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December 2021 Update from Backboath

An Update from Backboath near Forfar

December 2021 Update

There is little to no field activity at Backboath at this time of year, however, utilising the quieter time of year can provide an opportunity to review crop establishment and soil health. This is the latest update from Backboath as of 17th December 2021.

Crop Establishment

Hugh has been reviewing his establishment methods following potatoes and has used his modified subsoiler drill to break up compaction and sow the subsequent crop of wheat. Hugh has been adapting this system for several years now and has added a third coulter behind each cultivation leg to reduce his row spacing. Using non-inversion tillage after potatoes can help to keep ground keepers on the soil surface to increase the destruction of tubers, preventing volunteer potatoes in future crops.

On the left-hand side, a field of wheat at Backboath established after potatoes, potatoes are visible on the soil surface. On the right-hand side is a picture of wheat seedlings and their roots.

On the left-hand side, a field of wheat at Backboath established after potatoes, potatoes are visible on the soil surface. On the right-hand side is a picture of wheat seedlings and their roots.

Hugh has been using the same drill for establishing his oilseed rape, however, the seed is scattered behind the tines, instead of being placed in coulters. Hugh deliberately leaves his stubbles long if the field is to be planted in oilseed rape to deter pigeons landing on the clear areas of ground.

Winter oilseed rape crop established behind a subsoiler drill.

Winter oilseed rape established behind a subsoiler drill.

 

Likewise, this drill has been used to establish wheat after beans. Although the establishment of the wheat has been successful, Hugh has found that the number of volunteer beans on the end-riggs is noticeable and is most likely due to header losses when combining. These beans have a significant root system; however, they are not at a density to provide competition to the wheat plants. In previous years Hugh has noticed that severe frosts can kill volunteer spring beans and he is therefore not worried about controlling these weeds with chemical. Additionally, Hugh has a flock of sheep arriving in January to graze his winter cereals and he plans to graze the field with the volunteer beans, so what the frost doesn’t kill, the sheep will!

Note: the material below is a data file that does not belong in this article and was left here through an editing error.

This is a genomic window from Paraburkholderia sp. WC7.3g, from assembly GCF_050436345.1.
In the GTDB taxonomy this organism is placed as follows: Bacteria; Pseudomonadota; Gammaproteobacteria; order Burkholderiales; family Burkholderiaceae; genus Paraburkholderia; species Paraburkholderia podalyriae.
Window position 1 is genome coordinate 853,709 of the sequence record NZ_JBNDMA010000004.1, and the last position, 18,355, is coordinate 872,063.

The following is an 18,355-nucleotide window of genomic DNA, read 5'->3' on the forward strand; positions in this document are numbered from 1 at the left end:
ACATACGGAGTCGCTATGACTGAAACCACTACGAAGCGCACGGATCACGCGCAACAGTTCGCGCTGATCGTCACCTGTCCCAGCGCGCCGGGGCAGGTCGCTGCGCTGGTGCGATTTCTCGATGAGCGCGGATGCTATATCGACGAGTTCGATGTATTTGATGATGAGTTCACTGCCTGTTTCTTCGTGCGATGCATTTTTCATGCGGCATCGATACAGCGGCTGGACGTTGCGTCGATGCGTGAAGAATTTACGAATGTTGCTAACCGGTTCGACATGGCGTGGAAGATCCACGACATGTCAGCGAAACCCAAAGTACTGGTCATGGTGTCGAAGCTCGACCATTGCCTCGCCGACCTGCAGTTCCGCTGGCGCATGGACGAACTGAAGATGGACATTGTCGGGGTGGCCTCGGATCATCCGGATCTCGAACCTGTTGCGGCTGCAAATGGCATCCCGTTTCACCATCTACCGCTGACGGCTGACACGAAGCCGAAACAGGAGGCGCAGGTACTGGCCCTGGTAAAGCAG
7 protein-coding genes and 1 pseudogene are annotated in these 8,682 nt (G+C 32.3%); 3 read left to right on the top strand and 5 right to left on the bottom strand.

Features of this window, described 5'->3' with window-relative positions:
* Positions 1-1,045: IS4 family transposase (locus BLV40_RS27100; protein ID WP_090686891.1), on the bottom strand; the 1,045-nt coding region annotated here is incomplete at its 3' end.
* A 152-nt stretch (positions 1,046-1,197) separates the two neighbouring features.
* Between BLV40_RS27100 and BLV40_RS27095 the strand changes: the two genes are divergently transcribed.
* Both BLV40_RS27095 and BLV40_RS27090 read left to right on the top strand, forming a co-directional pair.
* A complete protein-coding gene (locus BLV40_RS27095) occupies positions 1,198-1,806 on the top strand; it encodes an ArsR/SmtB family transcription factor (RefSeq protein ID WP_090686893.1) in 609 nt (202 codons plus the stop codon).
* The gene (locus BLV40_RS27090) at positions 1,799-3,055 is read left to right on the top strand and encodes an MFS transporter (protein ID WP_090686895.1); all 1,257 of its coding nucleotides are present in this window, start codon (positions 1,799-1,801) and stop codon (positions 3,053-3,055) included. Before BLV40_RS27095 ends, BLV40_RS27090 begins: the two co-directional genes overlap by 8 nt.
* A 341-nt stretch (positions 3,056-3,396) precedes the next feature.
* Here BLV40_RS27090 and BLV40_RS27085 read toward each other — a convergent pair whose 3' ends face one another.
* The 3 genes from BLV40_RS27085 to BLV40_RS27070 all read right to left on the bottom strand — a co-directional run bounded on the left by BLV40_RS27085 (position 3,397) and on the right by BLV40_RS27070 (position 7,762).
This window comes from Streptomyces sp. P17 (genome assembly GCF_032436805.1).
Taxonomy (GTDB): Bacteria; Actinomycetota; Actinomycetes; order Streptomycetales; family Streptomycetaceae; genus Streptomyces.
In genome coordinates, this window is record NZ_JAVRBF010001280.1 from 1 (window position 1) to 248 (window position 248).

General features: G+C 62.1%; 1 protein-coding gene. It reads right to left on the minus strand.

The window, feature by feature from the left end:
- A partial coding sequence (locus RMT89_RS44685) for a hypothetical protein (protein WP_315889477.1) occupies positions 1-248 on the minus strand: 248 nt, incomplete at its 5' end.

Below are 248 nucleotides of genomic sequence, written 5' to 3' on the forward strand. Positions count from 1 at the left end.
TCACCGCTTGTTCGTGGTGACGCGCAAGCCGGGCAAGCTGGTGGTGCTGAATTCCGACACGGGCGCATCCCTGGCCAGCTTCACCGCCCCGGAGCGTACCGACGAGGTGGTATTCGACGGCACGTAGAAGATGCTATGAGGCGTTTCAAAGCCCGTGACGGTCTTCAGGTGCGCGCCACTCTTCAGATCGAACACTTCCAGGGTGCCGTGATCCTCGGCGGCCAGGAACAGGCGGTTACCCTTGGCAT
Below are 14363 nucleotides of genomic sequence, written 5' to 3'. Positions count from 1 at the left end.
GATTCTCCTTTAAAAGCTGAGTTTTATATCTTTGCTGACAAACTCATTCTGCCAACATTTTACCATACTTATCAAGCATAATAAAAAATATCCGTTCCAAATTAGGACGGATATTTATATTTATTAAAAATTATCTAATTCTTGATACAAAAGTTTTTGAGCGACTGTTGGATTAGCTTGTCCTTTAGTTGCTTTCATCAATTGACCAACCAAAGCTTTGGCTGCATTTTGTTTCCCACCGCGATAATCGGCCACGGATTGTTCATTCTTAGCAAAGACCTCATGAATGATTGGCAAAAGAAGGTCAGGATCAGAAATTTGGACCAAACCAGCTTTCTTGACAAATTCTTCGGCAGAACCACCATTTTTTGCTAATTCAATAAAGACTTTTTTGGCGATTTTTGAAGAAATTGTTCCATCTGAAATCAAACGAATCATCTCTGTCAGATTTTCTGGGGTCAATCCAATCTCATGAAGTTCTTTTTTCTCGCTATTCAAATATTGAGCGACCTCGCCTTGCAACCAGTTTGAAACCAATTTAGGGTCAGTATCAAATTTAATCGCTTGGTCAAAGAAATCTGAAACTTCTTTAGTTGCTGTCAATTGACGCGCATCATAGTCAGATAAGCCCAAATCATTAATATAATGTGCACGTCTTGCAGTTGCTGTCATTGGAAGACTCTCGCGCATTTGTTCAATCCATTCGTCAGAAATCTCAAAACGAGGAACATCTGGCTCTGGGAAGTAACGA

Winter wheat established after spring beans, with several volunteer beans present at the edges of the field. The bands of 3 coulters are clearly visible.

Winter wheat established after spring beans, with several volunteer beans present at the edges of the field. The bands of 3 coulters are clearly visible.

Checking the soil

Although the soils are a little wet due to recent weather, Hugh has taken some time to investigate his soil structure in the fields planned for spring crops. Hugh has seen a large increase in the number of worms he is finding and is also noticing less compaction in his fields.

- Compact soil from a tramline on the left, with a well-structured soil from the main part of the field on the right.

Compact soil from a tramline on the left, with a well-structured soil from the main part of the field on the right.

The picture above highlights the difference between a trafficked area of the field and an area which has not been driven on. The left-hand block is angular and has a clear fracture line at a 5cm depth. Additionally, there were fewer worm holes in this block. On the right hand side, the soil from the field has a crumb structure and was easy to break apart as highlighted in the photos below.

Angular aggregates on the left indicating compaction, rounded crumbly aggregates on the right indicating a healthy soil.

Angular aggregates on the left indicating compaction, rounded crumbly aggregates on the right indicating a healthy soil.